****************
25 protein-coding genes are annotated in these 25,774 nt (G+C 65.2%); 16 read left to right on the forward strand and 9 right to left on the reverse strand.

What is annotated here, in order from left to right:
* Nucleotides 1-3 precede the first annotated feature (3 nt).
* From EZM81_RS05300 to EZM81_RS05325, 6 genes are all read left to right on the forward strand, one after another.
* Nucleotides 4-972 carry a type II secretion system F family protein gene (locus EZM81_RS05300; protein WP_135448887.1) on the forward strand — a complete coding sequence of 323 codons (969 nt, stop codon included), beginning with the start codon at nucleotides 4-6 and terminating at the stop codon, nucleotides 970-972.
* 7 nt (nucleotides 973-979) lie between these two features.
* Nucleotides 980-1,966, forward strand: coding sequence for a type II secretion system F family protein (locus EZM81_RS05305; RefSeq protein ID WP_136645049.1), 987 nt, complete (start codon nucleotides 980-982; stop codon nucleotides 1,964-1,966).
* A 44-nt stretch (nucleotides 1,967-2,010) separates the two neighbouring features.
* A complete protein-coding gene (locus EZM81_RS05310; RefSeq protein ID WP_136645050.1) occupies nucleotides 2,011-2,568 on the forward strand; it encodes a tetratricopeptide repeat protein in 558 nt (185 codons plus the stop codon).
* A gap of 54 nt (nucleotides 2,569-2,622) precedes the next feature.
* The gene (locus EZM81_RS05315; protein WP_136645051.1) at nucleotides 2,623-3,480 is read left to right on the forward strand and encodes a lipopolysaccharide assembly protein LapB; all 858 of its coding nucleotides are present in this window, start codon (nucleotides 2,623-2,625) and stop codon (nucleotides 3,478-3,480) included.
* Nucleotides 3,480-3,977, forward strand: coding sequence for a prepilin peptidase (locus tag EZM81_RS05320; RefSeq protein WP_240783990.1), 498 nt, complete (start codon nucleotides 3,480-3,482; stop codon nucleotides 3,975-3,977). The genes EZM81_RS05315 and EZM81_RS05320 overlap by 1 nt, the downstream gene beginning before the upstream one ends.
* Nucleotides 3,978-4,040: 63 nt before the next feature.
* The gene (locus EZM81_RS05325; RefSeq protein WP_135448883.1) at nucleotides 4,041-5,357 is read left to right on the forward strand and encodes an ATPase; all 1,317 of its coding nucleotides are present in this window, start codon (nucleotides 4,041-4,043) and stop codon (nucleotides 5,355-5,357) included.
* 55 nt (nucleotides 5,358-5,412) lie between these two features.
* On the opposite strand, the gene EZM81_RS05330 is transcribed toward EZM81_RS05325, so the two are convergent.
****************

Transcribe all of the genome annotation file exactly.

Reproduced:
25 protein-coding genes are annotated in these 25,774 nt (G+C 65.2%); 16 read left to right on the forward strand and 9 right to left on the reverse strand.

What is annotated here, in order from left to right:
* Nucleotides 1-3 precede the first annotated feature (3 nt).
* From EZM81_RS05300 to EZM81_RS05325, 6 genes are all read left to right on the forward strand, one after another.
* Nucleotides 4-972 carry a type II secretion system F family protein gene (locus EZM81_RS05300; protein WP_135448887.1) on the forward strand — a complete coding sequence of 323 codons (969 nt, stop codon included), beginning with the start codon at nucleotides 4-6 and terminating at the stop codon, nucleotides 970-972.
* 7 nt (nucleotides 973-979) lie between these two features.
* Nucleotides 980-1,966, forward strand: coding sequence for a type II secretion system F family protein (locus EZM81_RS05305; RefSeq protein ID WP_136645049.1), 987 nt, complete (start codon nucleotides 980-982; stop codon nucleotides 1,964-1,966).
* A 44-nt stretch (nucleotides 1,967-2,010) separates the two neighbouring features.
* A complete protein-coding gene (locus EZM81_RS05310; RefSeq protein ID WP_136645050.1) occupies nucleotides 2,011-2,568 on the forward strand; it encodes a tetratricopeptide repeat protein in 558 nt (185 codons plus the stop codon).
* A gap of 54 nt (nucleotides 2,569-2,622) precedes the next feature.
* The gene (locus EZM81_RS05315; protein WP_136645051.1) at nucleotides 2,623-3,480 is read left to right on the forward strand and encodes a lipopolysaccharide assembly protein LapB; all 858 of its coding nucleotides are present in this window, start codon (nucleotides 2,623-2,625) and stop codon (nucleotides 3,478-3,480) included.
* Nucleotides 3,480-3,977, forward strand: coding sequence for a prepilin peptidase (locus tag EZM81_RS05320; RefSeq protein WP_240783990.1), 498 nt, complete (start codon nucleotides 3,480-3,482; stop codon nucleotides 3,975-3,977). The genes EZM81_RS05315 and EZM81_RS05320 overlap by 1 nt, the downstream gene beginning before the upstream one ends.
* Nucleotides 3,978-4,040: 63 nt before the next feature.
* The gene (locus EZM81_RS05325; RefSeq protein WP_135448883.1) at nucleotides 4,041-5,357 is read left to right on the forward strand and encodes an ATPase; all 1,317 of its coding nucleotides are present in this window, start codon (nucleotides 4,041-4,043) and stop codon (nucleotides 5,355-5,357) included.
* 55 nt (nucleotides 5,358-5,412) lie between these two features.
* On the opposite strand, the gene EZM81_RS05330 is transcribed toward EZM81_RS05325, so the two are convergent.